The Iraqi House of Representatives held here on Tuesday its 14th ordinary session dedicated to naming members of the new cabinet, with parliament speaker Osama Al-Nujaifi presiding over.
The session gathered 279 MPs including heads of the leading parliamentary blocs such as head of the National Iraqi Alliance and Prime Minister-designate Nouri Al-Maliki, chairman of the Iraqiya List and former interim prime minister Ayad Allawi, and leader of the National Reform Trend and ex-interim prime minister Ibrahim Al-Jaafari.
It was also attended by US Ambassador to Iraq James Jeffrey as well as heads of Arab and foreign diplomatic missions.
Last night Al-Maliki handed Al-Nujaifi a list of the names of the new cabinet members and a draft 43-point government platform aiming to liberalize the economy.
Al-Nujaifi, in turn, set up a parliamentary panel, chaired by first deputy speaker of the parliament Qusai Al-Suhail, to probe the name-list and the platform.
Allawi called, in his address to the session, for equitable distribution of portfolios in a way that ensures power sharing and reflects national unity.
“It’s a national duty to do justice to the clear-sighted people (of Iraq) and give them free rein to exercise their normal role,” he said.
“We don’t want the people to remain captive to the narrow partisan interests and political affiliations of the parliamentary blocs,” Allawi stressed.
He hailed as “a difficult labor” the breakthrough brought about by the agreement on the new cabinet line-up, promising to give full support to the new government which takes office nine months after political and economic limbo.
For his part, Al-Maliki acknowledged that the new government fell short of meeting his aspirations because it has been formed under “exceptional conditions.”
“It took a long time to be formed in consultation with the leading parliamentary blocs; one of the challenges we faced was to include female members in the cabinet,” he pointed out.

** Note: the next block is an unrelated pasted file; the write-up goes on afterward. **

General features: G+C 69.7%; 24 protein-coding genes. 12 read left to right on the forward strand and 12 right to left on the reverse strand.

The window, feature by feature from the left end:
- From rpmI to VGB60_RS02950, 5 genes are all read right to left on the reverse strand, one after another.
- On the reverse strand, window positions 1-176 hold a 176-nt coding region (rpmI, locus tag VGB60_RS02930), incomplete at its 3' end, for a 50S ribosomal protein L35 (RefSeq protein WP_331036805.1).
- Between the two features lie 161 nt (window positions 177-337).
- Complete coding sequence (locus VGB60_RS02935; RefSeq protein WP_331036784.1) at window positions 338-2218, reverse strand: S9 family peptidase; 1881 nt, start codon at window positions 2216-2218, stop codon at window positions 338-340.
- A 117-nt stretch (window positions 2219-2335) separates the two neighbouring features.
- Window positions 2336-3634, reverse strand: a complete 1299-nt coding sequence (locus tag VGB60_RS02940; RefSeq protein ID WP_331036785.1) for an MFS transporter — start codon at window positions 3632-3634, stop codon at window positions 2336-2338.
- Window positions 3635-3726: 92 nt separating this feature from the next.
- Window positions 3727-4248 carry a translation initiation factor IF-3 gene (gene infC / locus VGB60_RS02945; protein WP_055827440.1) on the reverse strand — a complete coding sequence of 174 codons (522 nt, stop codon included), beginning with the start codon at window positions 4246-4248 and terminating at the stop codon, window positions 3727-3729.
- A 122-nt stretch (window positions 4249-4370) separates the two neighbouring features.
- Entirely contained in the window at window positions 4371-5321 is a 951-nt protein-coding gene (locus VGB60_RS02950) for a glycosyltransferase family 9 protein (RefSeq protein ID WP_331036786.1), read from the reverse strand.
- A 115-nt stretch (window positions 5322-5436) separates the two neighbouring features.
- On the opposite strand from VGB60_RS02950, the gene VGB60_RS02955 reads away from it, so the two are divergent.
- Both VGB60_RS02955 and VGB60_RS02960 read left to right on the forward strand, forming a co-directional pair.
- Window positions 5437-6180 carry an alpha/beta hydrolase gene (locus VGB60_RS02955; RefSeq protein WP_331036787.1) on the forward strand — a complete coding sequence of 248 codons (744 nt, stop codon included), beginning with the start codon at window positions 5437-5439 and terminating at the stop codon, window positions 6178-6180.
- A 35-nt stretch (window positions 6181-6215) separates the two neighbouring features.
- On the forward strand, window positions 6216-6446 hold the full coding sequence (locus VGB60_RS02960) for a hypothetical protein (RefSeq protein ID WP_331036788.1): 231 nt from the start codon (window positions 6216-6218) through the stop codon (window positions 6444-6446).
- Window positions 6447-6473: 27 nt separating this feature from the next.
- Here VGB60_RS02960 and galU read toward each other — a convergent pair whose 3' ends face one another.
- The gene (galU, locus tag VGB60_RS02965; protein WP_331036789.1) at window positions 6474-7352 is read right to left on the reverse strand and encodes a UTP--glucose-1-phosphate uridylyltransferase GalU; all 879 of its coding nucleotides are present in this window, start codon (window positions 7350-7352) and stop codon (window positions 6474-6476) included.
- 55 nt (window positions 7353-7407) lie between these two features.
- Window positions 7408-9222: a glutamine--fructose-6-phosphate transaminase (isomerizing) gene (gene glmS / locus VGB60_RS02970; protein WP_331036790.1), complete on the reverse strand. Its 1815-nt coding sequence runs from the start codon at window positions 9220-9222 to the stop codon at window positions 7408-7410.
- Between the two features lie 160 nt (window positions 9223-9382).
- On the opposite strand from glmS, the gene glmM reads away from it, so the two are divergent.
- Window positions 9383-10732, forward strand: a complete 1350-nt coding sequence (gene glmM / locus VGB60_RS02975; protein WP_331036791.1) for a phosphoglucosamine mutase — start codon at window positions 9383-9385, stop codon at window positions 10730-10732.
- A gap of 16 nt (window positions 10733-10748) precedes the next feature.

“Though we believe that this particular stage needs the energies of men, we asked all political forces to nominate females for ministerial portfolios,” he explained.
“We pin high hopes on the potentials of the political figures present here and on the cooperation with the parliament to do our talks successfully,” the prime minister made clear.
Al-Maliki called for amending the election law in order to help a prime-minister designate to choose the cabinet members in a more direct and faster way.
For his part, Al-Jaafari voiced hope that the new government would be able to turn over a new leaf in the history of the country, overcome the legacy of the past disputes and send friendly messages to neighborly countries.
“One of the most effective means to overcome the domestic challenges is to pardon, and win the hearts of, those who had been misused,” the senior politician, who played a great role in bringing Al-Maliki and Allawi closer to each other, argued.
The parliament has unanimously given a vote of confidence to the new cabinet set-up which includes Al-Maliki as prime minister, three deputies to the prime minister, and 29 ministers.
Foreign Minister Hoshyar Zebari got his term in office renewed; he held this portfolio since the ouster of the former regime in 2003.
The three deputy prime ministers are former oil minister Hussein al-Shahristani, Rose Nouri Shawish and Saleh Al-Mutlaq.
Minister of State Bushra Hussein Saleh is the only female member of the cabinet.
The parliament talked Al-Maliki to run the affairs of the security portfolios’ the Defense Ministry, the Ministry of Interior and the Ministry of National Security pending the nomination of ministers.
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